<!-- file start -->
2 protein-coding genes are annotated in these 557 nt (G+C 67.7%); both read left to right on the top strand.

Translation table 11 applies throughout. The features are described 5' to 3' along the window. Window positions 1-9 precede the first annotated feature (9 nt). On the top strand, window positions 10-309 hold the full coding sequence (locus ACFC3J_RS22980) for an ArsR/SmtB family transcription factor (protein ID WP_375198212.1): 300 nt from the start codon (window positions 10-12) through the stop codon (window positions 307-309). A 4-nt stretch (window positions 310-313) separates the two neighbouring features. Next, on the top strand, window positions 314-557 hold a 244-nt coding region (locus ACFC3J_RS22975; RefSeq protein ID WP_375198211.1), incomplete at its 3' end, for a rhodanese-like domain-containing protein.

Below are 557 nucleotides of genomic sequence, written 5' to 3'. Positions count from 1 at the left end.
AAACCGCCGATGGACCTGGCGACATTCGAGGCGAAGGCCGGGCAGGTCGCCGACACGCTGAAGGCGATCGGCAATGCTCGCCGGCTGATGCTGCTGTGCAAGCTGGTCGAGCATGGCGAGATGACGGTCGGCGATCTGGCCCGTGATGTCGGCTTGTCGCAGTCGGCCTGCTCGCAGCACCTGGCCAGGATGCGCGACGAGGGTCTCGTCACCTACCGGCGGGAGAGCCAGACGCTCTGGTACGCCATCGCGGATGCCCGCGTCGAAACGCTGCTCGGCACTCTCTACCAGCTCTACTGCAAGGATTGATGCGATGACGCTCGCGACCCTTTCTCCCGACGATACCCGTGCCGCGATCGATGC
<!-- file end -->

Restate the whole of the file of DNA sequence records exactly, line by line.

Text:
2 protein-coding genes are annotated in these 557 nt (G+C 67.7%); both read left to right on the top strand.

Translation table 11 applies throughout. The features are described 5' to 3' along the window. Window positions 1-9 precede the first annotated feature (9 nt). On the top strand, window positions 10-309 hold the full coding sequence (locus ACFC3J_RS22980) for an ArsR/SmtB family transcription factor (protein ID WP_375198212.1): 300 nt from the start codon (window positions 10-12) through the stop codon (window positions 307-309). A 4-nt stretch (window positions 310-313) separates the two neighbouring features. Next, on the top strand, window positions 314-557 hold a 244-nt coding region (locus ACFC3J_RS22975; RefSeq protein ID WP_375198211.1), incomplete at its 3' end, for a rhodanese-like domain-containing protein.

Below are 557 nucleotides of genomic sequence, written 5' to 3'. Positions count from 1 at the left end.
AAACCGCCGATGGACCTGGCGACATTCGAGGCGAAGGCCGGGCAGGTCGCCGACACGCTGAAGGCGATCGGCAATGCTCGCCGGCTGATGCTGCTGTGCAAGCTGGTCGAGCATGGCGAGATGACGGTCGGCGATCTGGCCCGTGATGTCGGCTTGTCGCAGTCGGCCTGCTCGCAGCACCTGGCCAGGATGCGCGACGAGGGTCTCGTCACCTACCGGCGGGAGAGCCAGACGCTCTGGTACGCCATCGCGGATGCCCGCGTCGAAACGCTGCTCGGCACTCTCTACCAGCTCTACTGCAAGGATTGATGCGATGACGCTCGCGACCCTTTCTCCCGACGATACCCGTGCCGCGATCGATGC